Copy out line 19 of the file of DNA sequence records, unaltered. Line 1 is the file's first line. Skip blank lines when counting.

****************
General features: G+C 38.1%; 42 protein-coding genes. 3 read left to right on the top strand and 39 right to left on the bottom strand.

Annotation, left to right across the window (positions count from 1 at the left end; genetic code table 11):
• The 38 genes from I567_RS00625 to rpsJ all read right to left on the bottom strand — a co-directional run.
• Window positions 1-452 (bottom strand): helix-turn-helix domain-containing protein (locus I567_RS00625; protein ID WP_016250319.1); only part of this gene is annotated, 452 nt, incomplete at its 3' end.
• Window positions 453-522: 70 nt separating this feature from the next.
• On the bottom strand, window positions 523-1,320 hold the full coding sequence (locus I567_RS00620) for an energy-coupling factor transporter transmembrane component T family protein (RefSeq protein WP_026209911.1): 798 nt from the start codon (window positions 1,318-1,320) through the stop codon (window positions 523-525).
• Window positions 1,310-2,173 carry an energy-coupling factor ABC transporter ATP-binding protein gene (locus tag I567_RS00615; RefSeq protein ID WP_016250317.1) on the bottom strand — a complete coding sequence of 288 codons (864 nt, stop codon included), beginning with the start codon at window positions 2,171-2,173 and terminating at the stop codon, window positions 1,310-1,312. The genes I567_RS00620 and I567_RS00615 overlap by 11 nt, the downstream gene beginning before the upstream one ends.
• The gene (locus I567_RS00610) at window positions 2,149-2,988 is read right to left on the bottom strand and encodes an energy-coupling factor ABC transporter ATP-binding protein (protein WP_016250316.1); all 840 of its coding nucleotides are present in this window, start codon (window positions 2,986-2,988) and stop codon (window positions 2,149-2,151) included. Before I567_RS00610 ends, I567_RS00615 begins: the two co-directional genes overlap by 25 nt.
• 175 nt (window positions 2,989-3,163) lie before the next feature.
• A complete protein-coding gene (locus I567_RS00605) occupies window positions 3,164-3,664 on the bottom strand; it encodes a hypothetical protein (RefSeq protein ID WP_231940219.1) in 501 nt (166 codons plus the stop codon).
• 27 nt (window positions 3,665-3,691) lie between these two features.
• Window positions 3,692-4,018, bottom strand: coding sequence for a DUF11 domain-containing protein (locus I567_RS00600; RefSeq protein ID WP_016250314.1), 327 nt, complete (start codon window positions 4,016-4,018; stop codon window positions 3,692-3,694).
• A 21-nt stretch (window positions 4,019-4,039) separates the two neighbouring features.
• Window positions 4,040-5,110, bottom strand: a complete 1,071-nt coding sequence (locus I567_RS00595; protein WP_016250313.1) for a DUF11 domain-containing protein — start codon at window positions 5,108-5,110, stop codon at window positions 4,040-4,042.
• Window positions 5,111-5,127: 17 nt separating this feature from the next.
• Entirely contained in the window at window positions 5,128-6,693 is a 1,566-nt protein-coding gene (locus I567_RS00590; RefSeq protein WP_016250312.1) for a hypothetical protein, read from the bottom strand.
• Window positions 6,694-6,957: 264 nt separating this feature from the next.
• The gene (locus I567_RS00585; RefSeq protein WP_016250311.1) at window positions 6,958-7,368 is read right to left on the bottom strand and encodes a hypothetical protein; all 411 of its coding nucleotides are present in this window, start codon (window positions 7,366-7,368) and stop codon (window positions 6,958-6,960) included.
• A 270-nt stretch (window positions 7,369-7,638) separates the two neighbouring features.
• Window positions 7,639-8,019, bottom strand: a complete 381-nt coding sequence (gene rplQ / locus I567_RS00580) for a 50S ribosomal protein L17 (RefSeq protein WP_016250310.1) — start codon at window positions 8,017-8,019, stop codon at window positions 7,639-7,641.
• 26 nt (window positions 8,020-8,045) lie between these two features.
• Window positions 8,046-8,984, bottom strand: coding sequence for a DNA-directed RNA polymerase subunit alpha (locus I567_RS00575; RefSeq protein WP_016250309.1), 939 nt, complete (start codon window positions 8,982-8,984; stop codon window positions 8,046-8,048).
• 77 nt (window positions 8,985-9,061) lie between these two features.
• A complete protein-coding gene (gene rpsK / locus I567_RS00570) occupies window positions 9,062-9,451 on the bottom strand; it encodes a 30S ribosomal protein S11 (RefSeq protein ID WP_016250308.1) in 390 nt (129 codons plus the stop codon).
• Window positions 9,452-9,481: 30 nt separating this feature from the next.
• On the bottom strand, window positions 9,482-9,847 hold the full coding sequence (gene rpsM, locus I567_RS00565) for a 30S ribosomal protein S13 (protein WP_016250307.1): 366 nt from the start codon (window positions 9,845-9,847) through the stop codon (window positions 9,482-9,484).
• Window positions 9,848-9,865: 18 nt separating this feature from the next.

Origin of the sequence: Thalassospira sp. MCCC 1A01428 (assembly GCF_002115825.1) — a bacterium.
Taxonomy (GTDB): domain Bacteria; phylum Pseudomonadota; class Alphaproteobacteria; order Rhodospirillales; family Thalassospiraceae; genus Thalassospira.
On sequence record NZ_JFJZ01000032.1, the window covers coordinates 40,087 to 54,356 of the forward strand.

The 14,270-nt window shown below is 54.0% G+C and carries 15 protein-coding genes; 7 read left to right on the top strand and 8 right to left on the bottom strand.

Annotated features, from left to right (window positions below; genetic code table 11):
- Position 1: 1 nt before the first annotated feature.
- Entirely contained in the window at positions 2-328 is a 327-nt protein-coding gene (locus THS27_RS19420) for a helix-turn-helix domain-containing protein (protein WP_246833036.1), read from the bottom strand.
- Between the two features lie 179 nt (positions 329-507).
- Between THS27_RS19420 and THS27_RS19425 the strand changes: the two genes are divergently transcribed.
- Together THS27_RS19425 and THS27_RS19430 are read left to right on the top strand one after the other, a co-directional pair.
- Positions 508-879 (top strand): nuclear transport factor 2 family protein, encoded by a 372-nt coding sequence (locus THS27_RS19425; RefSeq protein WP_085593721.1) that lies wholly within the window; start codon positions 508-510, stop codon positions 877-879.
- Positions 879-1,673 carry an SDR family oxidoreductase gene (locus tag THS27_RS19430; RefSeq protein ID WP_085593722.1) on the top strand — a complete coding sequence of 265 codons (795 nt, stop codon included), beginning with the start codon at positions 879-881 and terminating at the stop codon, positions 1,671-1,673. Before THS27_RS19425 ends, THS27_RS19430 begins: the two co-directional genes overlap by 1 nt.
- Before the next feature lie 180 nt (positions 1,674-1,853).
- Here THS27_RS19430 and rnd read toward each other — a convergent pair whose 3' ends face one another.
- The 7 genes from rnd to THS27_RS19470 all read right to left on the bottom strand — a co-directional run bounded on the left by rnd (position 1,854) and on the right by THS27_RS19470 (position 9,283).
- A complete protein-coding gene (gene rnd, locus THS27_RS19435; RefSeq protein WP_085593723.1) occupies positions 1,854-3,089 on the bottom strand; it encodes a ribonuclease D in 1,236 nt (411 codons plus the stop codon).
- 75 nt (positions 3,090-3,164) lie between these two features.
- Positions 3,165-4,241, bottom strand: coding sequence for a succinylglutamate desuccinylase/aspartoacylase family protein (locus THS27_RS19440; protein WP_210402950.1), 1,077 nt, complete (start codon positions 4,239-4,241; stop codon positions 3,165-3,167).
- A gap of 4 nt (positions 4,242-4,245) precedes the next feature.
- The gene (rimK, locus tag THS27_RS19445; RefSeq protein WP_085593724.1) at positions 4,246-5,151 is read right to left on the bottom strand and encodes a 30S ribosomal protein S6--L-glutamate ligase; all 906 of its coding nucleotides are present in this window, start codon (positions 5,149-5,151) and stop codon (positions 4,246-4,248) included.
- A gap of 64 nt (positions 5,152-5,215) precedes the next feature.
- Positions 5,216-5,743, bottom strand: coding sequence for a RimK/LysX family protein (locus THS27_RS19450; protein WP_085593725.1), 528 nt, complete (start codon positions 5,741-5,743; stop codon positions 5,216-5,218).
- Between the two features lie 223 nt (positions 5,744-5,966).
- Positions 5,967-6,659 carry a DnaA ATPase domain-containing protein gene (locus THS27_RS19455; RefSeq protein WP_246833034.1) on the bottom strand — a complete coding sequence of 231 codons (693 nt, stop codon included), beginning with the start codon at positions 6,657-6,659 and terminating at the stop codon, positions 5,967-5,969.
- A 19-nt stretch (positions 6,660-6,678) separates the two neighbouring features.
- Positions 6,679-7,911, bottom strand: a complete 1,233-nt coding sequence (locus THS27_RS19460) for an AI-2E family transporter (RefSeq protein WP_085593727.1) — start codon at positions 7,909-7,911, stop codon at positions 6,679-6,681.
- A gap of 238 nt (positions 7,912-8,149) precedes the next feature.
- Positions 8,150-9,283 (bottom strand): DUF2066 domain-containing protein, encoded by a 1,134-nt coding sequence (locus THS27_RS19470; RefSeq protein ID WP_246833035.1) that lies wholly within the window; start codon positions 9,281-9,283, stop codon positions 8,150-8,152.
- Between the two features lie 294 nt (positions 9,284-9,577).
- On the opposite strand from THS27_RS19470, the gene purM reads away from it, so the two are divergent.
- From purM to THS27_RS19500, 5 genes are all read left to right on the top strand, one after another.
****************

• A 270-nt stretch (window positions 7,369-7,638) separates the two neighbouring features.